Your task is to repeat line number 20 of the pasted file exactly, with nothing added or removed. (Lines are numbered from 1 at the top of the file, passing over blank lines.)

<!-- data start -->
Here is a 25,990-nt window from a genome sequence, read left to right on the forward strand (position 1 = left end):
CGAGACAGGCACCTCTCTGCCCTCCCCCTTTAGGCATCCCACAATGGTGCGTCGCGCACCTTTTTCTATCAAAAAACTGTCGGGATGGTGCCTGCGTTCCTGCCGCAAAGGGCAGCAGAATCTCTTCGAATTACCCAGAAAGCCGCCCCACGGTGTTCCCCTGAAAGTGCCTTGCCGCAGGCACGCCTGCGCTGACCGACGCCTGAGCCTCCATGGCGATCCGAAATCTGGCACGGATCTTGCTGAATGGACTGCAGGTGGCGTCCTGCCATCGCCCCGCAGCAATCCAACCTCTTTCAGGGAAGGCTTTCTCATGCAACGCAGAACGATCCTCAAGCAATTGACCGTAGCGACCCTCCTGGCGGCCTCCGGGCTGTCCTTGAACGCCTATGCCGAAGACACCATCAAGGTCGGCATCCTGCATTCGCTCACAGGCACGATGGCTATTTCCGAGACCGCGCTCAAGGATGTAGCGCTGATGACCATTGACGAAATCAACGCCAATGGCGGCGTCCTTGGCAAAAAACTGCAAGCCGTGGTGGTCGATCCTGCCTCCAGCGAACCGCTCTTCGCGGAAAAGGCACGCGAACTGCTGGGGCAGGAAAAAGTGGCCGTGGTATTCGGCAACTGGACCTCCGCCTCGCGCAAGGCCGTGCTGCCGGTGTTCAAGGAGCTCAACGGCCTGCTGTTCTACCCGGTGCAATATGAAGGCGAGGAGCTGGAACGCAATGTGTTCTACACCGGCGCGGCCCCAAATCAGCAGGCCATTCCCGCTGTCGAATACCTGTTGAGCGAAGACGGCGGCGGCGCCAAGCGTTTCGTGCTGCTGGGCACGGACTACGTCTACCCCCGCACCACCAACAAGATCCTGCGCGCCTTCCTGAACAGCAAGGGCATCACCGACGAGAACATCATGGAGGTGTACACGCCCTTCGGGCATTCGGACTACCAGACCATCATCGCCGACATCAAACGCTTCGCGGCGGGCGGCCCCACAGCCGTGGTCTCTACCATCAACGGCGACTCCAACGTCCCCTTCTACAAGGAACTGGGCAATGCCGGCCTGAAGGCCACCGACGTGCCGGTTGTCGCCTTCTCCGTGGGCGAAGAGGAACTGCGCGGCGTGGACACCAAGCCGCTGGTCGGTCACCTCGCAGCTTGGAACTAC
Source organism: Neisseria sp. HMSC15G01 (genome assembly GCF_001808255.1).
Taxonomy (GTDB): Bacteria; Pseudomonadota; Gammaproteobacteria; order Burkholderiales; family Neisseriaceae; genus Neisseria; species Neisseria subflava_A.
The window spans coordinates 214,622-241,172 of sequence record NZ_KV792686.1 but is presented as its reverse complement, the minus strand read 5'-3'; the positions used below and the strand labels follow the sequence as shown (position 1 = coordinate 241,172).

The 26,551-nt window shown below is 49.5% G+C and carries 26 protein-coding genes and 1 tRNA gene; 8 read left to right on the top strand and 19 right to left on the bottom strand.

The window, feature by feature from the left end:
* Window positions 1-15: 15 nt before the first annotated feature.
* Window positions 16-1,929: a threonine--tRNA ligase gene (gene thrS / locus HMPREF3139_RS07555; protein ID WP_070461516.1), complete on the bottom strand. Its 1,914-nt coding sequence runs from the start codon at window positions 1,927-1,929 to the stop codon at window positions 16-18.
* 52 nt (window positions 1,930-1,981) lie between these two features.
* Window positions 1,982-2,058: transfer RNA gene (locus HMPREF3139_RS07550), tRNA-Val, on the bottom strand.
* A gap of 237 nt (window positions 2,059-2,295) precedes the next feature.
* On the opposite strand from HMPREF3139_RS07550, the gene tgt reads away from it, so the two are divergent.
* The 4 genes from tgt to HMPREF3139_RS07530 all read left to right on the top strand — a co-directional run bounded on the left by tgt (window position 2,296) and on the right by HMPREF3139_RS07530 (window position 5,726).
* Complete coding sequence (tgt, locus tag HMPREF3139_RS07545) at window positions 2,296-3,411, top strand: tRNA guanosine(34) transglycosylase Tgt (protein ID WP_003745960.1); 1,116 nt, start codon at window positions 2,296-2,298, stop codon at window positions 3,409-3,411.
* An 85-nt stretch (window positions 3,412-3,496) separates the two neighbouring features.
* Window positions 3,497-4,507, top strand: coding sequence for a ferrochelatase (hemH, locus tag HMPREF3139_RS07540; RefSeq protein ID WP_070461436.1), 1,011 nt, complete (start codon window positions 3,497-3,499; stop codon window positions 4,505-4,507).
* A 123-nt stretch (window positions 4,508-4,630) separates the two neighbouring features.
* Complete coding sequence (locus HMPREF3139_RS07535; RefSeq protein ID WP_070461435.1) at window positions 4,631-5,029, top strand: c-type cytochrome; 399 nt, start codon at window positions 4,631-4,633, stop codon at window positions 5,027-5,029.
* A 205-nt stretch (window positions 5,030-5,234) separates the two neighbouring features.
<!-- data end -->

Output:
* A 205-nt stretch (window positions 5,030-5,234) separates the two neighbouring features.